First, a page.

Miller v. State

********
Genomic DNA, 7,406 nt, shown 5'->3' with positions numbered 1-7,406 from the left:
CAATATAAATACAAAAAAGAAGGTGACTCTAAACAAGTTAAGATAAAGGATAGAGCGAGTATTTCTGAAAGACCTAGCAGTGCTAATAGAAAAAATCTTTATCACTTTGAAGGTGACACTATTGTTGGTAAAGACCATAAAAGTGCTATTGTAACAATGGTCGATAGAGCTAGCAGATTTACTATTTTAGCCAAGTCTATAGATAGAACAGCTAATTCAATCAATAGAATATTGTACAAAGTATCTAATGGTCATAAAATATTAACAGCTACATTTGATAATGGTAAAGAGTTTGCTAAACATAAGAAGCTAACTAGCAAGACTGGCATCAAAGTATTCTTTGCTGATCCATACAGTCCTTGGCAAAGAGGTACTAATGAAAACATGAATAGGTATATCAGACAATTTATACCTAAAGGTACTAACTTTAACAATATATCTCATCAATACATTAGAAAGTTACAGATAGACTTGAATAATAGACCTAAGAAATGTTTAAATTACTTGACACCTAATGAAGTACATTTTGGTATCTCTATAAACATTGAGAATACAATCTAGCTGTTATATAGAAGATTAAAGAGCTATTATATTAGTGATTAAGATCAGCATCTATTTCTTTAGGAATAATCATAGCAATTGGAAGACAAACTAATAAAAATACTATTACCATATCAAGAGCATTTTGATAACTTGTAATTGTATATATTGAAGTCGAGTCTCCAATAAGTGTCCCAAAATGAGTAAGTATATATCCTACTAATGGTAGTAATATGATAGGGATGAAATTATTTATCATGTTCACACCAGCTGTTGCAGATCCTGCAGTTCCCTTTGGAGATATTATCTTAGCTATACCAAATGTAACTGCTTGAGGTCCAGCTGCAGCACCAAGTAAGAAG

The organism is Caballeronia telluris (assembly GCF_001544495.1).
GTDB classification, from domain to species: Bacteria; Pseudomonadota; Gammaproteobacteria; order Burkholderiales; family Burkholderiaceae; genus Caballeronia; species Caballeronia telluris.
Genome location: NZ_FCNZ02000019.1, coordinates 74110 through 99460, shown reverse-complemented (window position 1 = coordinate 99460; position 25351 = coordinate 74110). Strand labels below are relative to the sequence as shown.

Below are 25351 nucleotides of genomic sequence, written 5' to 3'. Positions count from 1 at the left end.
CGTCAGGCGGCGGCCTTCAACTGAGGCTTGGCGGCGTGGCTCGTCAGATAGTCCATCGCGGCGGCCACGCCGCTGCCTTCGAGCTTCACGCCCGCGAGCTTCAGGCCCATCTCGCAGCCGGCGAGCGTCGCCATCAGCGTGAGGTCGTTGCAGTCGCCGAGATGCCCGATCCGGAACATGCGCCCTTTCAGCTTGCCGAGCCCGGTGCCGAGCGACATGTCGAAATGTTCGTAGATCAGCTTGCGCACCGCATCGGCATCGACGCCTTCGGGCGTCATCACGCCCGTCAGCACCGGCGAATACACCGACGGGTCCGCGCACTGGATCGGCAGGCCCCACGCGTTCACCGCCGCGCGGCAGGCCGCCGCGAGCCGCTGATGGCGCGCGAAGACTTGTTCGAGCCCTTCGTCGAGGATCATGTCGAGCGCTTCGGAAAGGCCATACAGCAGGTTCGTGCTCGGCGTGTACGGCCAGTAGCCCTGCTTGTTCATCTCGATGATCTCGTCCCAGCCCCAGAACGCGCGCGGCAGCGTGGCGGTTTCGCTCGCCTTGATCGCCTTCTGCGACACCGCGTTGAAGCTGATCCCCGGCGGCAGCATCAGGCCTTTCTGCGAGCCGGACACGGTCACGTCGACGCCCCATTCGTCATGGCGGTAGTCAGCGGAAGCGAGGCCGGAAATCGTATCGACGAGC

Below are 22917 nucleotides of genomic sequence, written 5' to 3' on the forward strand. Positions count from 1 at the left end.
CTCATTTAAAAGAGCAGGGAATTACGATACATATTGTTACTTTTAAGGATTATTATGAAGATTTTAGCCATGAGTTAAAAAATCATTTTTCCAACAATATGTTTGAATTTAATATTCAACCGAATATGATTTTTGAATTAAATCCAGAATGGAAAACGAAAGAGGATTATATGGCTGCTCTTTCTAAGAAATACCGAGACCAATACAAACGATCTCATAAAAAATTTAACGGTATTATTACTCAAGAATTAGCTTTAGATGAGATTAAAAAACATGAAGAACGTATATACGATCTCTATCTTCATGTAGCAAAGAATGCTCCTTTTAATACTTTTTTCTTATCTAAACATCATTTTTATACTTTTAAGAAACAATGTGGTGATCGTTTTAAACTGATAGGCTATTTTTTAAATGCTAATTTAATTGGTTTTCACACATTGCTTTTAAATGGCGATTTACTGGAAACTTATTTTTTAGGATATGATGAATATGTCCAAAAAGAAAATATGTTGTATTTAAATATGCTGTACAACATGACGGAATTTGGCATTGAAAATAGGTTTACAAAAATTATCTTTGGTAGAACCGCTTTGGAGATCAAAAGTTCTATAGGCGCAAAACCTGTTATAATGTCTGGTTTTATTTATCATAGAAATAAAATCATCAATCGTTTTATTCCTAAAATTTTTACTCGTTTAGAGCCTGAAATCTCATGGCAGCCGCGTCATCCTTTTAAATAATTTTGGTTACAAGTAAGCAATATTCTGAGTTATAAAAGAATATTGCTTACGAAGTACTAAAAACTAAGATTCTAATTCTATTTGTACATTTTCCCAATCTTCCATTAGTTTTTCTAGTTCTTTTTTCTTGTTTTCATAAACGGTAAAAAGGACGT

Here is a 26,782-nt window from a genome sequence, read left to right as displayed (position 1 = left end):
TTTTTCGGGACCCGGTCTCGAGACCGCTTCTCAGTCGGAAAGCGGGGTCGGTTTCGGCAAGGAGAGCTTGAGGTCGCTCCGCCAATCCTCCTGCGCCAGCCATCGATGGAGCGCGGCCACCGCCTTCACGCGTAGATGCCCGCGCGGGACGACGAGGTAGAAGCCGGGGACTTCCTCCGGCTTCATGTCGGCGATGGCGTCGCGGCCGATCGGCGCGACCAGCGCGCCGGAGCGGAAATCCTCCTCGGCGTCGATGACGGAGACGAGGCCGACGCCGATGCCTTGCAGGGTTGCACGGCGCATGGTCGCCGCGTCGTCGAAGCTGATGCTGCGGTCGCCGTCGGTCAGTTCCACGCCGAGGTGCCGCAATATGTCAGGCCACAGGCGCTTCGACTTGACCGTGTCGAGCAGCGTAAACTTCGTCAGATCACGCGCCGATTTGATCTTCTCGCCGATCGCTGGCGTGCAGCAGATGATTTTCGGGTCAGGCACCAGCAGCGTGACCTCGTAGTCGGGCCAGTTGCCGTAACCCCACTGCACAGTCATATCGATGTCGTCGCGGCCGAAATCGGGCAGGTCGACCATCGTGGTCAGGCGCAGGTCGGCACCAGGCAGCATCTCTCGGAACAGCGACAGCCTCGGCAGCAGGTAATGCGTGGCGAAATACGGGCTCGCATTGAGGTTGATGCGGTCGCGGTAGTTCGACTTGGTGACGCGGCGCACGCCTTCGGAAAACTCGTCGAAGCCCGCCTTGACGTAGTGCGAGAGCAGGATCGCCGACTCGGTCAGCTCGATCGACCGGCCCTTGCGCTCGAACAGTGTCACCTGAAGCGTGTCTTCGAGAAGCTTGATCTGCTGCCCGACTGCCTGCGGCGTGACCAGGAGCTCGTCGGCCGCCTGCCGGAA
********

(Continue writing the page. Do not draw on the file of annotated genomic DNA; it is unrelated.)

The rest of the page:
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The Supreme Court reversed the order of the circuit court denying Appellant a resentencing hearing and imposing a life sentence with parole eligibility pursuant to the Fair Sentencing of Minors Act (FSMA), holding that the circuit court erred in sentencing Appellant under the FSMA because Appellant committed his crime before the effective date of the FSMA. In 1996, Appellant was convicted of capital murder and received a mandatory sentence of life imprisonment without parole. Appellant was sixteen years old at the time of the crime. After the United States Supreme Court decided Miller v. Alabama, 567 U.S. 460 (2012), Appellant filed a petition for writ of habeas corpus. The circuit court issued the writ, vacated Appellant's sentence, and remanded the case for resentencing. Before Appellant's resentencing hearing was held, the general assembly passed the FSMA, which eliminated life without parole as a sentencing option for juvenile offenders and extended parole eligibility to juvenile offenders. The circuit court retroactively applied the FSMA to Appellant and resentenced him to life imprisonment with the possibility of parole after thirty years. The Supreme Court reversed and remanded for a resentencing hearing, holding that Harris v. State, 547 S.W.3d 64, controls this appeal and that the circuit court erred by sentencing Appellant under the FSMA. View "Miller v. State" on Justia Law